The Reef

The Reef

by Edith Wharton
     
 

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Anna Leath, an American widow living in France, has renewed her relationship with her first love, diplomat George Darrow. But on his way to her beautiful French chateau, Givre, where he hopes to consolidate their marriage plans, Darrow encounters Sophy Viner, who is as vibrant and spontaneous as Anna is reserved and restrained. Sophy's subsequent employment as… See more details below

Overview

Anna Leath, an American widow living in France, has renewed her relationship with her first love, diplomat George Darrow. But on his way to her beautiful French chateau, Givre, where he hopes to consolidate their marriage plans, Darrow encounters Sophy Viner, who is as vibrant and spontaneous as Anna is reserved and restrained. Sophy's subsequent employment as governess to Anna's daughter means that her fate becomes inextricably entwined with that of the family at Givre. And what to Darrow is a forgotten interlude becomes the reef on which the lives of four people are in danger of foundering. The first woman to win the Pulitzer Prize, Edith Wharton was an immensely popular writer in her day. She depicts the life of the American upper class—a class into which she was born—with irony and satire, exposing its lack of compassion and its stifling of human happinness.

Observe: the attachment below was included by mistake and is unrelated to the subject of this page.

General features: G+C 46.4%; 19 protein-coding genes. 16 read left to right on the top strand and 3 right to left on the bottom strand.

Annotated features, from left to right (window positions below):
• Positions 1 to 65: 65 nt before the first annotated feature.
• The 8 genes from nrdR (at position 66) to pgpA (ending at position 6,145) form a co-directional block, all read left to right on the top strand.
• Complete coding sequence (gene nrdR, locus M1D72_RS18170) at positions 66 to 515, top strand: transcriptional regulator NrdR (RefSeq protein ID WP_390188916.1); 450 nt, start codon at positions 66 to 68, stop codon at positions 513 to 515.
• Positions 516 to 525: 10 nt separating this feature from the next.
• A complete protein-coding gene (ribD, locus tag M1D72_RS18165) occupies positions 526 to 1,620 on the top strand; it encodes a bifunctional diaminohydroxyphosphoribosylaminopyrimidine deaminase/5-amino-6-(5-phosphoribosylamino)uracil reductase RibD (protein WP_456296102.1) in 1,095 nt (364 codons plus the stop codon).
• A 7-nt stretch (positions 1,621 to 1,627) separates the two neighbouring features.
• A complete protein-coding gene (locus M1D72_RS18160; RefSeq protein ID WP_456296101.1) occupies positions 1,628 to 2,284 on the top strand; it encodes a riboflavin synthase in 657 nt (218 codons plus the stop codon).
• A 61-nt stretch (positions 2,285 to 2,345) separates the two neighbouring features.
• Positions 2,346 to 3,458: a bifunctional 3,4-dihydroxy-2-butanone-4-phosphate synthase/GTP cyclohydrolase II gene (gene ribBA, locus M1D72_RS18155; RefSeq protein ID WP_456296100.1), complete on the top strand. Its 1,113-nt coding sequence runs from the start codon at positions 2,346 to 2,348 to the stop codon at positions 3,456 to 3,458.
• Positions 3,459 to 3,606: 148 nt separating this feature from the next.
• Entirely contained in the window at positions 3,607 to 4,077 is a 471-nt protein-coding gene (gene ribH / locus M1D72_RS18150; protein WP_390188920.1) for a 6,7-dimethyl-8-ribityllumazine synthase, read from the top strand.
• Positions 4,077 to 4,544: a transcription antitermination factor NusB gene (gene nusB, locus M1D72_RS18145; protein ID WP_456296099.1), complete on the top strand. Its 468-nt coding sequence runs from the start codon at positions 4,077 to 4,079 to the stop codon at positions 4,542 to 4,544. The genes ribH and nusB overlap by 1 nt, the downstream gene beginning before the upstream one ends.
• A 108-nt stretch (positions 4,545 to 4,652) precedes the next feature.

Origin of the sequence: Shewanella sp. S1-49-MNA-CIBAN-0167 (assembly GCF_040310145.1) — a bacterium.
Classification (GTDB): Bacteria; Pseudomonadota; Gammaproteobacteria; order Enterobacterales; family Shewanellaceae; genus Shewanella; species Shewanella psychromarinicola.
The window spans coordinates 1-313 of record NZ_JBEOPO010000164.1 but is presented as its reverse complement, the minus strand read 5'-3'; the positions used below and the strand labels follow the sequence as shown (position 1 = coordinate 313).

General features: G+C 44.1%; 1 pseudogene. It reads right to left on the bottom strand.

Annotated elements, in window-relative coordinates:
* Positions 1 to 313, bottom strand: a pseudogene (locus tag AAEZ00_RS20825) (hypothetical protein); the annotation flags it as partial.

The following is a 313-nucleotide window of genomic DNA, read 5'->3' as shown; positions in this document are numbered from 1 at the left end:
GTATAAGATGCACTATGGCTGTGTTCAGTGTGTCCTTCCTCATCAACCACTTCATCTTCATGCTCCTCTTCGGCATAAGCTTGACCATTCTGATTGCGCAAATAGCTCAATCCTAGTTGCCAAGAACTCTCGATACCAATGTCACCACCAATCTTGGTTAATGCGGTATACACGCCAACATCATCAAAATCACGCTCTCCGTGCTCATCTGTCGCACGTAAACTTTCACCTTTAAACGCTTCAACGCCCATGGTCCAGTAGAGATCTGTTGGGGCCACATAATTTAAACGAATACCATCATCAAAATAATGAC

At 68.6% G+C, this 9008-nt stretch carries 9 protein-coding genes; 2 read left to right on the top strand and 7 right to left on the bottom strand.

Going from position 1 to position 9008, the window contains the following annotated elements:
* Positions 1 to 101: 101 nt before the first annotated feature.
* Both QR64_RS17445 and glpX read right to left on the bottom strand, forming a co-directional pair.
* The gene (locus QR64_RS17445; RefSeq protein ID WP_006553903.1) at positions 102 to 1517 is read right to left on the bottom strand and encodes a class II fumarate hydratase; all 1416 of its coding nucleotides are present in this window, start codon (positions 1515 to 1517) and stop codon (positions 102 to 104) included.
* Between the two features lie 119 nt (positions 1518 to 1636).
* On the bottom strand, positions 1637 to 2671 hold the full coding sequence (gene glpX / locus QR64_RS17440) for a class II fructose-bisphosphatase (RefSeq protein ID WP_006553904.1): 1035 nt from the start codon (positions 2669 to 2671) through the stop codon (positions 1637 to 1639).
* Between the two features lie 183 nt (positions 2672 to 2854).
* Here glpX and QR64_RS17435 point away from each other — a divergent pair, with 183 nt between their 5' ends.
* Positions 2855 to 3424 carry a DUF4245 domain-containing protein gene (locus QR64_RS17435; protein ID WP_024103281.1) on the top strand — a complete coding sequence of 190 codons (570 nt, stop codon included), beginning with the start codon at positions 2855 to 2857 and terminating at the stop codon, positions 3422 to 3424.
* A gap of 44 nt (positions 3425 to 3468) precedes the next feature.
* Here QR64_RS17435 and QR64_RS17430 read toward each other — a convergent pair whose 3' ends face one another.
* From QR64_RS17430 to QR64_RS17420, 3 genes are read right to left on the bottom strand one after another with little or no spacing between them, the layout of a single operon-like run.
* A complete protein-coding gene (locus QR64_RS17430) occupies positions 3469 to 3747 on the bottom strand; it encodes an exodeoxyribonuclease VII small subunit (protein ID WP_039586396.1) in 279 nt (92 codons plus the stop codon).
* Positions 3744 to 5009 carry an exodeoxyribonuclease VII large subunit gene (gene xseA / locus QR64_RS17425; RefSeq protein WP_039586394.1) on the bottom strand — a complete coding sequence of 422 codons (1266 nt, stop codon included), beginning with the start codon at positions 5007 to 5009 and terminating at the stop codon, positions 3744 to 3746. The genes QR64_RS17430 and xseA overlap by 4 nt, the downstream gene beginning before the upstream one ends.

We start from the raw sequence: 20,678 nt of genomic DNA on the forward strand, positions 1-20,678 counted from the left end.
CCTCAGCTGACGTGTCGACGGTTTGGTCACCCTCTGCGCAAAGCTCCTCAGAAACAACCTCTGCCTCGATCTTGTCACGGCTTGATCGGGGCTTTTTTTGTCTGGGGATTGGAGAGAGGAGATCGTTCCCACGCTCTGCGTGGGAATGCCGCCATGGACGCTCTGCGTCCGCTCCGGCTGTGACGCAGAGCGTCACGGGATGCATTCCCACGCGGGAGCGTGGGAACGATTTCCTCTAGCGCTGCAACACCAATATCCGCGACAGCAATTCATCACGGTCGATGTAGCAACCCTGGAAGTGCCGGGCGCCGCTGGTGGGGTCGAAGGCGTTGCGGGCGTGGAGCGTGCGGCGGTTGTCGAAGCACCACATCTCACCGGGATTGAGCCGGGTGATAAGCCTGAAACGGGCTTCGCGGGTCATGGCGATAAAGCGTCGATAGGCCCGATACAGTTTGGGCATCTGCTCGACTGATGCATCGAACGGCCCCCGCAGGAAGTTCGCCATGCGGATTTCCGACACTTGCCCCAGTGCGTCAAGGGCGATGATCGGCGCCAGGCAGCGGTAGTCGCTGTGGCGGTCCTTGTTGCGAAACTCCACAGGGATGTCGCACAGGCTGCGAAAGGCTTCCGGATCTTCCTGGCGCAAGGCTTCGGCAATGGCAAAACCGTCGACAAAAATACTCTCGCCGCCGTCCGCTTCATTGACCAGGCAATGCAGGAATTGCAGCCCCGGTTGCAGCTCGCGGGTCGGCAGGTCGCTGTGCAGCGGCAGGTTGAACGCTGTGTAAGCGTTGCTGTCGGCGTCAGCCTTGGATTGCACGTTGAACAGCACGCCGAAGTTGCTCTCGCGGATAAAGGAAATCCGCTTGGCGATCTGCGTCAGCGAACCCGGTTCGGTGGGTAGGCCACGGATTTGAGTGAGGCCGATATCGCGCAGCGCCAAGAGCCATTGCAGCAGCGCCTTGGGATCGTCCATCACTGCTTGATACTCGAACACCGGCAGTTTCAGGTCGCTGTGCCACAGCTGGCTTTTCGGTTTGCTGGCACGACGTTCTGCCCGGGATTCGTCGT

Product Details

ISBN-13:
9781596743908
Publisher:
Neeland Media LLC
Publication date:
01/01/2011
Sold by:
Barnes & Noble
Format:
NOOK Book
File size:
1 MB

Meet the Author